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apostrophe: possession

The primary use of the apostrophe is to indicate possession. A word which does not end in a sibilant (s or z sound) forms the possessive by the addition of ’s:

  • a dog’s breakfast
  • Toronto’s CN Tower

Note that it is the pronunciation, not the spelling, which determines the possessive form. The word conscience ends in a sibilant; Illinois does not.

To form the possessive of French words ending in a non-sibilant s or x, add an ’s:

  • Duplessis’s cabinet
  • Malraux’s art

Regarding the appropriate form for singular words that end in a sibilant, pronunciation is again the determining factor. If it would be natural to pronounce an extra s, add ’s; if an additional s would be difficult to pronounce, add only an apostrophe:

  • Joyce’s Ulysses
  • Ulysses’ wanderings
  • Brussels’ bureaucrats
  • the boss’s office

Since awkwardness of pronunciation is the basic criterion, the decision to add or omit a possessive s ultimately depends on the writer’s own sensitivities. One option is to rephrase:

  • the tourist industry of Mauritius
  • the ramblings of Joyce’s Ulysses

rather than

  • Mauritius’ tourist industry
  • Joyce’s Ulysses’ ramblings

Plural possessives

Plural forms which do not end in a sibilant are no exception to the general rule:

  • women’s
  • children’s

Plurals ending in a sibilant (that is, most plurals) take only the apostrophe:

  • the ministers’ responsibilities
  • developing countries’ needs

Inanimate possessors

With inanimate "possessors" (in particular, abstract concepts), the apostrophe is generally not used to denote possession. Use an "of" construction instead:

  • the incidence of conjugal violence
  • the priority of tourism

not

  • conjugal violence’s incidence
  • tourism’s priority

However, certain expressions of time and measurement do take the apostrophe:

  • a month’s vacation
  • ten dollars’ worth

Compounds

Figurative compounds of the sort bull’s-eye or crow’s-nest retain ’s in the plural:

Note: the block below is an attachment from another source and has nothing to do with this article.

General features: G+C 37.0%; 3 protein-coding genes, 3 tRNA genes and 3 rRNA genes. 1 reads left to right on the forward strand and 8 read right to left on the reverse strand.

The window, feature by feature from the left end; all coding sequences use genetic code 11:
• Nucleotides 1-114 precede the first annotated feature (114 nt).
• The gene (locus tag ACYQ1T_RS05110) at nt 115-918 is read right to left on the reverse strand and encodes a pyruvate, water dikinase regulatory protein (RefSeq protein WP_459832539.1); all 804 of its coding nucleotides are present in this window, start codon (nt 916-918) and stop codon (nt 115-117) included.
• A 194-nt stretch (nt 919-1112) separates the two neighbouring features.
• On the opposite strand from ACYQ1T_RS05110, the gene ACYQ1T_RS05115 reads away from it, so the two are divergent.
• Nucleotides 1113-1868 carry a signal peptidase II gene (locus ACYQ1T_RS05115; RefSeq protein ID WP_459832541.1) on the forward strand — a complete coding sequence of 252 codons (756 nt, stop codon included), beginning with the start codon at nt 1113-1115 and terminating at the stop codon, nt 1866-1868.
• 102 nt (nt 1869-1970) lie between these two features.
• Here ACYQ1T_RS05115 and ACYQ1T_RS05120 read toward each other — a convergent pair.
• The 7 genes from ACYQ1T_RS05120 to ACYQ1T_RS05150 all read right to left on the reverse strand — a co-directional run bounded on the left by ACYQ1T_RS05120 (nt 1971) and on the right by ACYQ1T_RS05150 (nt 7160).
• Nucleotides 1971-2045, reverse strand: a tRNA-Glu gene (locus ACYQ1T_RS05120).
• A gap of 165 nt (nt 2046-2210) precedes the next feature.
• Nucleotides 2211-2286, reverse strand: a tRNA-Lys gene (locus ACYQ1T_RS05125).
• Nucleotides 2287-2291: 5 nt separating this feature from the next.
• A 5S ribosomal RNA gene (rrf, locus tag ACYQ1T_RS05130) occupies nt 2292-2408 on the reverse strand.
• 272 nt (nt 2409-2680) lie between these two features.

• bull’s-eyes
  • crow’s-nests
  • shepherd’s pies

When the possessive of a compound noun or a noun phrase is formed, add ’s to the last word only, unless there is a possessive relation between the words within the phrase itself:

  • someone else’s problem
  • her brother-in-law’s address

but

  • John’s father’s problem

Two nouns (group genitive)

If possession is shared by two or more subjects, add ’s to the last word only:

  • Adam and Eve’s progeny
  • the Prince and Princess’s visit
  • Rodgers and Hammerstein’s musicals

To indicate individual possession, ’s is added to each element in the series:

  • Abraham’s and Lot’s descendants
  • Rodgers’ and Hammerstein’s private lives

Geographical names

The apostrophe is often omitted in geographical names:

  • Gods Lake
  • Humphreys Mills

but

  • St. John’s
  • Land’s End

Note also Saint John (city in New Brunswick) and Hudson Bay—but Hudson’s Bay Co. Consult the Gazetteer of Canada when in doubt.

Institutions and organizations

The ’s is often omitted in names of institutions, especially in the case of plural nouns that are adjectival rather than strictly possessive:

  • teachers college but inmates’ committee
  • veterans hospital but officers’ mess

The official or customary form should be used, whatever it may be:

  • Timothy’s
  • Canadian Forces Headquarters

Its

Note that there is no apostrophe in the possessive forms yours, hers and its. It’s is always a contraction of it is.